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Jason DavisApril 11, 2019

Beresheet Comes Close before Crashing on the Moon

It was close, but SpaceIL's Beresheet spacecraft couldn't quite stick its landing on the Moon.

After what appeared to be a flawless initial descent, mission controllers announced Beresheet had a problem with its main engine. Real-time telemetry provided by SpaceIL showed the spacecraft was descending too quickly for its low altitude, and though the team was eventually able to restart the engine, it was too late. Signals from the spacecraft were lost at about 19:23 UTC (15:23 EDT), as Beresheet apparently crash-landed and stopped transmitting.

Beresheet's landing burn began at 19:11 UTC, as tracked by radio enthusiasts watching shifts in the spacecraft's Doppler signal from Earth. As I noted in our landing preview, SpaceIL had listed 19:05 as the landing procedure start time; apparently this was not the burn itself, which started 14 minutes afterwards.

All seemed to go well at first, and Beresheet even managed to send home an image from a height of 22 kilometers above the lunar surface:

Beresheet images the Moon from 22 kilometers

SpaceIL

Beresheet images the Moon from 22 kilometers
The Beresheet lander returned this photo of the Moon from an altitude of 22 kilometers before landing failure on 11 April 2019.

Another image, which would turn out to be Beresheet's last, came in at some point after that:

One of Beresheet's last images

SpaceIL

One of Beresheet's last images
One of Beresheet's final images, prior to the spacecraft's crash-landing on the Moon on 4 April 2019.

The first sign of trouble came at about 19:21 UTC, when flight controllers reported one of Beresheet's inertial measuring units had reset, temporarily shutting off the flow of telemetry. It was unclear if this was related to the engine problem that ultimately doomed the spacecraft.

Roughly a minute later, a telemetry indicator for Beresheet's velocity turned red, indicating what may have been a higher-than-expected 74.9 meters per second vertical approach speed. Shortly thereafter, indicator lights for Beresheet's engines blinked off, and an official in mission control announced there was a problem with the spacecraft's main engine.

The main engine came back online, but at that point, the spacecraft's altitude showed just 149 meters, while its vertical speed was still 134 meters per second, and its horizontal speed was 947 meters per second. At that point, all telemetry from the spacecraft stopped, and ground observers reported a loss of signal at 19:23.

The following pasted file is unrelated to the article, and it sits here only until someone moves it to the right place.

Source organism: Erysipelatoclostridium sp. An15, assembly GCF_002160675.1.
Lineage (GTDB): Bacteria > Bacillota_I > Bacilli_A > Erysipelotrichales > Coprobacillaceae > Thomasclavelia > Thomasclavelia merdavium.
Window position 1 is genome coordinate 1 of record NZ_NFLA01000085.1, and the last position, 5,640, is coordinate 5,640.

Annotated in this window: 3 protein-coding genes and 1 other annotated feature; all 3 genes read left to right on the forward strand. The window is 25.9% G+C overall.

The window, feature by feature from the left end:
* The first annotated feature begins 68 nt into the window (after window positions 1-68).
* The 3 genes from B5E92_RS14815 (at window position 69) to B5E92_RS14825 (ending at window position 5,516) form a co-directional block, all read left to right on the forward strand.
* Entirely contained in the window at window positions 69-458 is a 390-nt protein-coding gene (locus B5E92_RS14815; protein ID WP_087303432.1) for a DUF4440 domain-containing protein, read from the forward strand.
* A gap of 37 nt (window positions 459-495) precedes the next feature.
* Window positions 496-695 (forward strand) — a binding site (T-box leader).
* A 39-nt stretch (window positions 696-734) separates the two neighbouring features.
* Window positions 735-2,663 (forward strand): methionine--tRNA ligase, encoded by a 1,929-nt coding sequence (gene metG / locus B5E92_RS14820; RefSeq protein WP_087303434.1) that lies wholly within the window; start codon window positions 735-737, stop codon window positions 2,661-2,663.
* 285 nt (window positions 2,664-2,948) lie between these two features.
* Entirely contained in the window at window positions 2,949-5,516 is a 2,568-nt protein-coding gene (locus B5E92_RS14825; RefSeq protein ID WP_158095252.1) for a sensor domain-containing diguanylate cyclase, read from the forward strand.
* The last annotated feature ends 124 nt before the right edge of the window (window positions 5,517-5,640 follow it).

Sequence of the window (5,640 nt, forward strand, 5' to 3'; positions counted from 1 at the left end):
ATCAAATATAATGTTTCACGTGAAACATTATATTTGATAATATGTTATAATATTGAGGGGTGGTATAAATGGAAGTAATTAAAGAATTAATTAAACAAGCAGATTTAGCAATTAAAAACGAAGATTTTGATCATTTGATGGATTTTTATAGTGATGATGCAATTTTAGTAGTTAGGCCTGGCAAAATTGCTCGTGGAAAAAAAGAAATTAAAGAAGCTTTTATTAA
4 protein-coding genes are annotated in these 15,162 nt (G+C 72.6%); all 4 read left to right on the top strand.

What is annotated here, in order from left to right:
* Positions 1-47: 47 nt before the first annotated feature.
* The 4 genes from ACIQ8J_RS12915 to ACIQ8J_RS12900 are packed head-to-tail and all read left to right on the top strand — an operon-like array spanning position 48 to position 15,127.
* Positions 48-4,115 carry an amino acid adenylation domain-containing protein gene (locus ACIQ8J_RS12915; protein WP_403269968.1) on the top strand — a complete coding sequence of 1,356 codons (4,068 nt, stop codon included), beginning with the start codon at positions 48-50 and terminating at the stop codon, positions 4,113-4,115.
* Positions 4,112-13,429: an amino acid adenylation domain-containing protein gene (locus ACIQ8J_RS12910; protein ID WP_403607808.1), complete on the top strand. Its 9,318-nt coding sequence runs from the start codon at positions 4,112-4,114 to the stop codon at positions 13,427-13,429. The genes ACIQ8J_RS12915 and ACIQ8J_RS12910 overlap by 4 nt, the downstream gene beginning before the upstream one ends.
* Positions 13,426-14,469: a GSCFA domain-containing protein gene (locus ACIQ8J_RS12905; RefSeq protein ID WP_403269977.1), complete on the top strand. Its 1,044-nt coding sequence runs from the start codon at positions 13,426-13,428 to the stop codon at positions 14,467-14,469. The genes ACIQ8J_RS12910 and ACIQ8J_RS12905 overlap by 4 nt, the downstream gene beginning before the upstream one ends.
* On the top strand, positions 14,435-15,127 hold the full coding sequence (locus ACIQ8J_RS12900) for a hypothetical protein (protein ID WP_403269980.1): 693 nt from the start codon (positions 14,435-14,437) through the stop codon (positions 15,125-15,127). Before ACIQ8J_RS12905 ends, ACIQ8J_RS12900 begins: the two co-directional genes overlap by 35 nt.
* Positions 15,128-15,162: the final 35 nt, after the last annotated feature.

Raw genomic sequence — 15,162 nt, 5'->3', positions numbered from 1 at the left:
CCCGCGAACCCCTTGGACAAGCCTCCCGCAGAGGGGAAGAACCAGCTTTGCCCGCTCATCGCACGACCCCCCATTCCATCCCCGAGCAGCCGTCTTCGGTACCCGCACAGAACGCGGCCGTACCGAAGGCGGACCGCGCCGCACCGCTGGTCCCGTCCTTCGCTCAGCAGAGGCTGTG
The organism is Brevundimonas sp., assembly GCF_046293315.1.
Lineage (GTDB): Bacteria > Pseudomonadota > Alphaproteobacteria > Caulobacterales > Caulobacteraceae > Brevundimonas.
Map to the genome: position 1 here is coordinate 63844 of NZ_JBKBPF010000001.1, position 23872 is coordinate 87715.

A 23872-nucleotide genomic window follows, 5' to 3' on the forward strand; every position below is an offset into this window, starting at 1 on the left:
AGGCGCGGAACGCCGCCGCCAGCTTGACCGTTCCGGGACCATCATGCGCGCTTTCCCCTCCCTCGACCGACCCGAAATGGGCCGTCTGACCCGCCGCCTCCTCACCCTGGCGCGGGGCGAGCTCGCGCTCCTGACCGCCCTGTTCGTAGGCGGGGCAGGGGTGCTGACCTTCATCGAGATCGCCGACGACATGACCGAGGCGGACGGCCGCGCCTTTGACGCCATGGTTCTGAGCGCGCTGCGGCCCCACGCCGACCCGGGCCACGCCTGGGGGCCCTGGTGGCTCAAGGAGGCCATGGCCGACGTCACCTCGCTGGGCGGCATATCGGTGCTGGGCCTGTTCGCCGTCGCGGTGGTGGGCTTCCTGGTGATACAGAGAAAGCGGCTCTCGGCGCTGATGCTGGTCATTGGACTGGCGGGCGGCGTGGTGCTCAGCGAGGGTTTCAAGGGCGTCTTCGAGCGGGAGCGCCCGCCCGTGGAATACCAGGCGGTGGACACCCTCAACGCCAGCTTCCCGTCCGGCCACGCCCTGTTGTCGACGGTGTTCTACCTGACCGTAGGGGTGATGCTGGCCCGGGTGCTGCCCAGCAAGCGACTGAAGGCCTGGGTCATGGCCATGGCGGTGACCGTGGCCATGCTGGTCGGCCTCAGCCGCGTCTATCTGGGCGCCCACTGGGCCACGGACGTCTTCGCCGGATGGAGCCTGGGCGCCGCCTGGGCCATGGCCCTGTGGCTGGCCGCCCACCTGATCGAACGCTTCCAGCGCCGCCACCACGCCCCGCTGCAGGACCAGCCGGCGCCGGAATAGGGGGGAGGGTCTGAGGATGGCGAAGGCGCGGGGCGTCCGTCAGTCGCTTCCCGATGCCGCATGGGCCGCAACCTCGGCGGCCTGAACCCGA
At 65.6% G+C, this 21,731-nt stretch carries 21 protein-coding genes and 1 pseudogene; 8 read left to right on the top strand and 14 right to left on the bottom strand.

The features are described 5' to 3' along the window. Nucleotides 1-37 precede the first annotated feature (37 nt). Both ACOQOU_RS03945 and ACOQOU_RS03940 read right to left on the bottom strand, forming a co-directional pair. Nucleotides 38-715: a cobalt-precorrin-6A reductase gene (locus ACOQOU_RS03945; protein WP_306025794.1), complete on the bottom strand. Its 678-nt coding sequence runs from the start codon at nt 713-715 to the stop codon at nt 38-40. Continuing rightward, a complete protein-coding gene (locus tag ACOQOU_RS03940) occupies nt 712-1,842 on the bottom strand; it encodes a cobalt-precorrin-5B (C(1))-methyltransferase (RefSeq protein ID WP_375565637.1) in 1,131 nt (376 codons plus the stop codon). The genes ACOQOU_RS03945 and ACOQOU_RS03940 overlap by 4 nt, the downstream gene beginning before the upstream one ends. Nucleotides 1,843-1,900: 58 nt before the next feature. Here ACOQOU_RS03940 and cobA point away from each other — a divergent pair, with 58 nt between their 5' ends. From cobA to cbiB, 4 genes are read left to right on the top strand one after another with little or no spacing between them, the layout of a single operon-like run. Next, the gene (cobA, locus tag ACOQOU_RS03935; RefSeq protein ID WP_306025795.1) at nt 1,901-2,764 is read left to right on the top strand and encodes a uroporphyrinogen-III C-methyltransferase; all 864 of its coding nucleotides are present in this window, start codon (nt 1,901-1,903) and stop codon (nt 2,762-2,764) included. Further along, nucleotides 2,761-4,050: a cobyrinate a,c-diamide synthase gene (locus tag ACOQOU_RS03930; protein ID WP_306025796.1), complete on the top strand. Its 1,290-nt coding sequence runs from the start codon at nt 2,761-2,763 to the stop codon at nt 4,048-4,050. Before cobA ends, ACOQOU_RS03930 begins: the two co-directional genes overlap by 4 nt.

Signal lost at 19:23:01UTC. Probably when #Beresheet crashed into the lunar surface. Too bad for #Beresheet, but great achievement overall by @TeamSpaceIL! pic.twitter.com/d4gZDrhMuV

— Cees Bassa (@cgbassa) April 11, 2019

Despite the crash, SpaceIL officials seemed positive, and the team received space community praise for having come so close to a goal set back in 2011 to win the $20 million Google Lunar X-Prize. The XPRIZE Foundation had already announced a $1 million "Moonshot award" for SpaceIL if Beresheet stuck the landing, and founder Peter Diamandis said SpaceIL would still get the award to pursue "Beresheet 2.0."

XPRIZE to award $1 Million Moonshot Award to SpaceIL team for them to continue their work and pursue Beresheet 2.0. Space is hard!!! ⁦@xprize⁩ ⁦@TeamSpaceILpic.twitter.com/J4Zo5eaYMT

— Peter Diamandis (@PeterDiamandis) April 11, 2019

NASA, which had partnered with SpaceIL on the mission, also expressed support:

While @NASA regrets the end of the @TeamSpaceIL mission without a successful lunar landing, we congratulate SpaceIL, Israel Aerospace Industries and the state of Israel on the accomplishment of sending the first privately funded mission into lunar orbit. https://t.co/XwHpN5M8Pu pic.twitter.com/cfMtP4srDr

— Jim Bridenstine (@JimBridenstine) April 11, 2019

Though Beresheet didn't land in one piece, it may get one final consolation prize, albeit a morbid one: It's possible that NASA's Lunar Reconnaisance Orbiter might be able to spot the crater Beresheet left in the surface. 

If the last telemetry from #Beresheet is correct (950 m/s) then the 150kg lander likely left a crater 3-5 m in diameter. That would be big enough to be spotted by @LRO_NASA. The low impact angle (~8°) will make for a very elongated impact site. I hope we can find it. https://t.co/Vd2S8LOn8n

— Max Fagin (@MaxFagin) April 11, 2019

Read more: Beresheet, the Moon

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Jason Davis

Digital Editor for The Planetary Society
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